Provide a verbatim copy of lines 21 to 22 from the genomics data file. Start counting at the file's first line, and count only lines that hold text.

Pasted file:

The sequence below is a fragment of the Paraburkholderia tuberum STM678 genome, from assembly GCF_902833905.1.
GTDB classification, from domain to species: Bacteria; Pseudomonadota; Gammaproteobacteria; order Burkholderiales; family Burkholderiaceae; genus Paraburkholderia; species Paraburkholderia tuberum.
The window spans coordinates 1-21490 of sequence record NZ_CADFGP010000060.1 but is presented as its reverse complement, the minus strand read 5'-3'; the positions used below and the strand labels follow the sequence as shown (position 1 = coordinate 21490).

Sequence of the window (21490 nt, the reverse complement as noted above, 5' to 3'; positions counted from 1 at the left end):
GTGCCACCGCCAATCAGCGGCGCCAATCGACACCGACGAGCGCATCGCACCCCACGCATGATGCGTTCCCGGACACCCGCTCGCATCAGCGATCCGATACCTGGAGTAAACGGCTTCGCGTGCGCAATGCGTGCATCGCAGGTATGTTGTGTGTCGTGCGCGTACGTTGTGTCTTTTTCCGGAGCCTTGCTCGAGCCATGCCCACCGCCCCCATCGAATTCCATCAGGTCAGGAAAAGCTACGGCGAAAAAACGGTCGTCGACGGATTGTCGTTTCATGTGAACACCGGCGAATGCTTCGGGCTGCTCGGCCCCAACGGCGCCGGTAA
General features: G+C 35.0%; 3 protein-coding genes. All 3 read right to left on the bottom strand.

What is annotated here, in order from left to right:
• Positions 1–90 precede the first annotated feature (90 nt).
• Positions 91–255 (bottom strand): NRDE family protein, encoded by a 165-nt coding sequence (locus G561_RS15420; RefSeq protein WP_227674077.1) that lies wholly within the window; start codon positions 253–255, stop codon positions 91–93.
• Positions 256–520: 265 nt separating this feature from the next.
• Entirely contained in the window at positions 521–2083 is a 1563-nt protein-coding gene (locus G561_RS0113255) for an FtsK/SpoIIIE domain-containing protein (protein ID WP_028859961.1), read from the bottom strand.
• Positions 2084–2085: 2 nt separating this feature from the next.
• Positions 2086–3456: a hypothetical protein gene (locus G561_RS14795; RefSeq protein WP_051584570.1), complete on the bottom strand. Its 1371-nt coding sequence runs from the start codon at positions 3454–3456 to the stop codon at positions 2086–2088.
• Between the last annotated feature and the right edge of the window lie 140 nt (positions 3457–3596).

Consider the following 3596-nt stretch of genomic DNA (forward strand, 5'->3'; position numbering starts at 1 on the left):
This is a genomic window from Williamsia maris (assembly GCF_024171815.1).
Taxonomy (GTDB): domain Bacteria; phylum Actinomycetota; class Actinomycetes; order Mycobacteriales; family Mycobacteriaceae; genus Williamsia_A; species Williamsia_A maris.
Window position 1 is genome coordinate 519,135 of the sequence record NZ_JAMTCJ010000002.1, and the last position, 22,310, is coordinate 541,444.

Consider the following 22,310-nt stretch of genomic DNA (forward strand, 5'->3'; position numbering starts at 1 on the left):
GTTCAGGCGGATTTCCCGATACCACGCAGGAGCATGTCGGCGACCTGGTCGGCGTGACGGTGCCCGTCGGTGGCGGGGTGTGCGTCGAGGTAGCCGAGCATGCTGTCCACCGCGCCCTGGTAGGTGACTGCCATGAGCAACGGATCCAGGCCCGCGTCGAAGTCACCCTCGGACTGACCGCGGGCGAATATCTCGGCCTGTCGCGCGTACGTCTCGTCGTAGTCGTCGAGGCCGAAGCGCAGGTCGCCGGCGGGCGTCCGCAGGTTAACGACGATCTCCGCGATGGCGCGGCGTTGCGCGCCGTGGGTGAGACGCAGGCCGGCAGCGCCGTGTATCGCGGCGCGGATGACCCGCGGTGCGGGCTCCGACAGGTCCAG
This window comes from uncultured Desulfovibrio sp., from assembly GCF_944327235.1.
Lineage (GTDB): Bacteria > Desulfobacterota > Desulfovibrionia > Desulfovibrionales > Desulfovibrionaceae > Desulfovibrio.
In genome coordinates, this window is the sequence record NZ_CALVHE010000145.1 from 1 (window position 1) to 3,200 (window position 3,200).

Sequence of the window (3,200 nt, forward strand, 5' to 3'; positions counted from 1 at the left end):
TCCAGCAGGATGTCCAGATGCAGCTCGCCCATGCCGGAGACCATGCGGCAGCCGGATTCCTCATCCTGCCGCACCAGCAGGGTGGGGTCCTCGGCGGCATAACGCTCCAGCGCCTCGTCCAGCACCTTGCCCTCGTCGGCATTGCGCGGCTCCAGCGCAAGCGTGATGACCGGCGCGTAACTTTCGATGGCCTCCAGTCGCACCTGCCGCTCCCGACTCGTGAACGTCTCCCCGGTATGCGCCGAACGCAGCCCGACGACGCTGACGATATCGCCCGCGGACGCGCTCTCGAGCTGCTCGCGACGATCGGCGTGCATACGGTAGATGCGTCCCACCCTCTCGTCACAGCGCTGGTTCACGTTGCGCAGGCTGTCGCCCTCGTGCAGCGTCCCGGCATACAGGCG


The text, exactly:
This window comes from uncultured Desulfovibrio sp., from assembly GCF_944327235.1.
Lineage (GTDB): Bacteria > Desulfobacterota > Desulfovibrionia > Desulfovibrionales > Desulfovibrionaceae > Desulfovibrio.